In 2017-18, 33% of Indian youth was unemployed. While unemployment has always been a cause of concern for India and at the forefront of the nation’s challenges, this figure causes alarm as it includes formally trained professionals, too.
India is considered among the youngest nations in the world. However, while this remains one of our strongest virtues that can contribute to us becoming a global power, the lack of practical skills holds us back. The recent unemployment numbers among trained youth are a testament to India’s faulty education system and the lack of the right learning opportunities for young professionals.
The Government of India had announced that it wanted to create a workforce of 500 million skilled professionals by the year 2022. Of course, the government did not foresee the coronavirus pandemic and the obstruction it would bring with it. Nevertheless, these goals seem unattainable from where we stand, a year from 2022.
There was a time when a degree could get a person their desired job. However, a degree is no longer equivalent to education as even educated Indian youth find it hard to get a job where they can excel. The biggest issue remains the battle between theoretical and practical knowledge. Classroom learning is more or less focused on theory. When students step into professional world, they find themselves ill-equipped to handle the work that comes their way.
The unemployment rate for postgraduates is 36.2% and graduates 35.2%. Professionals with formal vocational training have an unemployment rate of 33%. This highlights the inadequacies in our education system.
Recruiters across industries are struggling to find skilled candidates as most of the educated Indian youth is not necessarily ready for employment. They still lack new-age skills that companies are using on a day-to-day basis. Tech professionals may be the most impacted. With limited online and offline courses for industry-specific training such as engineering, IT, etc., most young professionals lack confidence while encountering on-the-floor problems at their workplace. Moreover, since schools, colleges and universities are following age-old curricula, there is a significant dearth of knowledge of new technologies being adopted by industries. This poses a hurdle when professionals come to face with a real-life circumstance.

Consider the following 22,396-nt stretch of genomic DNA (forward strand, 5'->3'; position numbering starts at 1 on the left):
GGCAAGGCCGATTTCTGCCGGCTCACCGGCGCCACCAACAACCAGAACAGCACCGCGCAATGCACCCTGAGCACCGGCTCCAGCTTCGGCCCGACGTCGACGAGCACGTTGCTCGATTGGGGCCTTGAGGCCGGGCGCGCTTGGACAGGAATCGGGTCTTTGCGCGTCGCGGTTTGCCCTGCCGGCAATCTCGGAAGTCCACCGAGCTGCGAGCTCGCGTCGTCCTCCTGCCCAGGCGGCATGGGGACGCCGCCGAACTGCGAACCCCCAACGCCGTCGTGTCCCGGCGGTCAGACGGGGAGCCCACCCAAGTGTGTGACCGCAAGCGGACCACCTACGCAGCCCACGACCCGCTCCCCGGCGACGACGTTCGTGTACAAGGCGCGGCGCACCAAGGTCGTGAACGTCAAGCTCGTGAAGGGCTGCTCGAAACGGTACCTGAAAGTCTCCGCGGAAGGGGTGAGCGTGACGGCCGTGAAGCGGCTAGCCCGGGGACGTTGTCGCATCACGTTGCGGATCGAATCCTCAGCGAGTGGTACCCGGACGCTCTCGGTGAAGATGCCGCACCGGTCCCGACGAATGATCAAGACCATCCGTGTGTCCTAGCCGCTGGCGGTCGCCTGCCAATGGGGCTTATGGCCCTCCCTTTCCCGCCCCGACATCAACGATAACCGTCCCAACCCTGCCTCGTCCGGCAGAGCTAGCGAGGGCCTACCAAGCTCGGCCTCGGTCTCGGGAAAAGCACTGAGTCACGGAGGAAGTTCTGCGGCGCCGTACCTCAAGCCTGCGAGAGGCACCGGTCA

But this is where skill development can help. Skill development can end the disparity between the numbers of skilled and unemployed youth. Skill development goes a notch above education and makes students ready to be professionals. Being one of the youngest nations in the world, India has the potential to be a preferred destination for global sourcing. Skill development can bring this to reality by instilling more confidence in young professionals.
As their employability will increase, unemployment rates will decrease and ultimately lead to the nation’s financial growth.
Only 3% of India’s workforce is formally trained. On the other hand, over 80% of China’s workforce is trained. With immediate competition in our neighbourhood, we need to adopt better strategies too. It is time to say goodbye to mediocre standards of education and adopt newer methods. The higher the standards of training and skill development, the better our workforce can be.
Edtech platforms are bridging the gap by offering programmes that provide insights from industry experts and a curriculum that helps an Indian youth take the journey from being students to professionals and, ultimately, true leaders.
The National Skill Development Corporation (NSDC) can also contribute to solving the problem. Skill development still does not get the kind of attention it deserves. The NSDC can create more awareness around it and come up with suitable programmes that can help professionals. Its current success rate of placements is only 12%. This speaks volumes of the cracks that still exist in the curriculum.
These issues may likely take many years to solve. But a step in the right direction can help us get there eventually. Change can only come when the government, the education system, industries and students unanimously understand and acknowledge the importance of skill development and hands-on knowledge.
About the author: Abhimanyu Saxena is the co-founder of Scaler Academy, an upskilling platform for students &and working professionals.